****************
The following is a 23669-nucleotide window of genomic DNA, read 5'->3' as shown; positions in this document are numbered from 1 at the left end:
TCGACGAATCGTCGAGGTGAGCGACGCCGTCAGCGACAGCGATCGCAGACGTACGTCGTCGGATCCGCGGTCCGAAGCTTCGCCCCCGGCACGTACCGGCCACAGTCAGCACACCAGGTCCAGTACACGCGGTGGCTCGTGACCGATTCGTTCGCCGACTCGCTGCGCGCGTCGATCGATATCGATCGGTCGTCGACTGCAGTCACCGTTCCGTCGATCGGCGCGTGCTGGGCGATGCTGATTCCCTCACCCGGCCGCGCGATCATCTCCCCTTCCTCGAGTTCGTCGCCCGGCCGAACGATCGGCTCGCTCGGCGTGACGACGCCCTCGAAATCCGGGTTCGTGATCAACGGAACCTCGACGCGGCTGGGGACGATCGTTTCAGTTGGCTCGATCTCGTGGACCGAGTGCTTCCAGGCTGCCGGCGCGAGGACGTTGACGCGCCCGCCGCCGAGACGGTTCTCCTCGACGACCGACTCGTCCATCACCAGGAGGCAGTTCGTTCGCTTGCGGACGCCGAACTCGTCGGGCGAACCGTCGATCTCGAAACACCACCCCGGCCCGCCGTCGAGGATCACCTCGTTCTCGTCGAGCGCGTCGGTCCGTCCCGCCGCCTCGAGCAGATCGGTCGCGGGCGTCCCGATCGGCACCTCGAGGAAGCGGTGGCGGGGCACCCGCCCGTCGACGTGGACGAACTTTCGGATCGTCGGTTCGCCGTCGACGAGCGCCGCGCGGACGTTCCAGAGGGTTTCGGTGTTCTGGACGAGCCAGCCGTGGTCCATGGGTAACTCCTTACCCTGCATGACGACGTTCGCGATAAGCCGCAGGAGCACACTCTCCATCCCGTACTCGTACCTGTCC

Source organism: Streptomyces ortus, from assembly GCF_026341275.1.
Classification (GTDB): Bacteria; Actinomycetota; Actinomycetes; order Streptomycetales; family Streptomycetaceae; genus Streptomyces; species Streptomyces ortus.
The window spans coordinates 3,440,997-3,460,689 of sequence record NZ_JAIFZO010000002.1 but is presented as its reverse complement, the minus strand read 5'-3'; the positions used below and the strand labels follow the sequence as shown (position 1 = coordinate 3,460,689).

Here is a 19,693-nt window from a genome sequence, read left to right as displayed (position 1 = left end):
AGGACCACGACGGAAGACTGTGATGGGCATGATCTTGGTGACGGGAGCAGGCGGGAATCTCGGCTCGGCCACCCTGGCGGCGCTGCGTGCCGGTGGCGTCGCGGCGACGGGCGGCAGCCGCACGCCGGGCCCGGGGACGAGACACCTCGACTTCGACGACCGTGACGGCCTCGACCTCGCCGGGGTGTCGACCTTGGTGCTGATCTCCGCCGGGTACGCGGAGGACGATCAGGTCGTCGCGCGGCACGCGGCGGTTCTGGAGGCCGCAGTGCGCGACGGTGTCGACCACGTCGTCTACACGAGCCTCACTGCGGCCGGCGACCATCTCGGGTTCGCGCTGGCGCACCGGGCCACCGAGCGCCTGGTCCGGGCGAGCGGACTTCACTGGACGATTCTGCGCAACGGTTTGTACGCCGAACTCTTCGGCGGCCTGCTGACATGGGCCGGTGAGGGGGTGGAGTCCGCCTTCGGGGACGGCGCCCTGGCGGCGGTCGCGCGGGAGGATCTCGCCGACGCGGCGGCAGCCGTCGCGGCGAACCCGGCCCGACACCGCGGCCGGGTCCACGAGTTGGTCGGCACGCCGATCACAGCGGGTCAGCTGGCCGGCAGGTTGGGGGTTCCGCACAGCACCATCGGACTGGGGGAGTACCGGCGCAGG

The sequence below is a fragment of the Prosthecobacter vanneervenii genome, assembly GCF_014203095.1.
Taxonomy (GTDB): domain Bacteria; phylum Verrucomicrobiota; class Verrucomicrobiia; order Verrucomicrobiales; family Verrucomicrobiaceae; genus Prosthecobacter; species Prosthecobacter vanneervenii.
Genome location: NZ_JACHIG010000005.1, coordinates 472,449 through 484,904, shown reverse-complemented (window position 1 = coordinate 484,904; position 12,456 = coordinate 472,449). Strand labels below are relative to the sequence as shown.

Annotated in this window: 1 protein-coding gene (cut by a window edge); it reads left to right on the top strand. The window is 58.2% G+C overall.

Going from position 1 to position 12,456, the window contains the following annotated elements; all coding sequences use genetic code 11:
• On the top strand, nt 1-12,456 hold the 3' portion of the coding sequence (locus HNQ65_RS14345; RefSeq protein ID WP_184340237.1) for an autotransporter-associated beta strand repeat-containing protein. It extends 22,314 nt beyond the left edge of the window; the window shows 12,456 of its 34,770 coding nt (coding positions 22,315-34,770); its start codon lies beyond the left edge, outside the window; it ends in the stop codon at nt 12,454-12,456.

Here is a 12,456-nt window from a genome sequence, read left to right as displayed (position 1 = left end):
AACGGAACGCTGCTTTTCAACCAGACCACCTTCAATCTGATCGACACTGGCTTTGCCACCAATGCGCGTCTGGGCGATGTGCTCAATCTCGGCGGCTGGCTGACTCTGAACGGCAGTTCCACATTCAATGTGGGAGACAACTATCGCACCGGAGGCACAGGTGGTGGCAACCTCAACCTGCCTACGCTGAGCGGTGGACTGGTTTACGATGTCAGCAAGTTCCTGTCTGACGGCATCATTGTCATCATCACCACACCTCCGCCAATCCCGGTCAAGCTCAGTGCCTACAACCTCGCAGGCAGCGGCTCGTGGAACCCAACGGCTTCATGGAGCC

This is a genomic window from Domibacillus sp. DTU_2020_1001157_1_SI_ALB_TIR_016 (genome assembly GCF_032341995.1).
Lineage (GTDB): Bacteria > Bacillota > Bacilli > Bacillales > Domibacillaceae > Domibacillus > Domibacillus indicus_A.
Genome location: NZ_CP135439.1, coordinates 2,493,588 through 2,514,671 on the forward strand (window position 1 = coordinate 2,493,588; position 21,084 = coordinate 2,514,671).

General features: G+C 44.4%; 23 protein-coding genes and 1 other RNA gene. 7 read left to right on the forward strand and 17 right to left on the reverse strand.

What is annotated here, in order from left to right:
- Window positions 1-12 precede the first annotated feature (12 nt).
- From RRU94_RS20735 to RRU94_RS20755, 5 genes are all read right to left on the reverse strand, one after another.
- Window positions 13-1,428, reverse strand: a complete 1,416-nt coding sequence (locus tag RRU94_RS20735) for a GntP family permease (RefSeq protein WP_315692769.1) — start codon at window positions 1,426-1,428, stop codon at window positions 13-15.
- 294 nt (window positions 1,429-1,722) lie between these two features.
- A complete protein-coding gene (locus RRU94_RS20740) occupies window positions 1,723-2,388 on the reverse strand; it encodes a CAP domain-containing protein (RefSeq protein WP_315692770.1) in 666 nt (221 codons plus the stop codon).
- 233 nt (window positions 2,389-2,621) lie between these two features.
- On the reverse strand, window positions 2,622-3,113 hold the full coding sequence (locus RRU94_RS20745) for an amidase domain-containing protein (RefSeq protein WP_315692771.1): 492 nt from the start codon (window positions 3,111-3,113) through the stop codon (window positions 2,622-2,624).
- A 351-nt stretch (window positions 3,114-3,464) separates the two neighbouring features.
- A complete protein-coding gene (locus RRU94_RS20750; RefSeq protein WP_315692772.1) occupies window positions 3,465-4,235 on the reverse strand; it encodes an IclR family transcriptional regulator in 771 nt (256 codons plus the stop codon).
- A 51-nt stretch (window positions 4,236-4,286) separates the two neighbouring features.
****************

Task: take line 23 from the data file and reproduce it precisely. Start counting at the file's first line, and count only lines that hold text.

- Window positions 13-1,428, reverse strand: a complete 1,416-nt coding sequence (locus tag RRU94_RS20735) for a GntP family permease (RefSeq protein WP_315692769.1) — start codon at window positions 1,426-1,428, stop codon at window positions 13-15.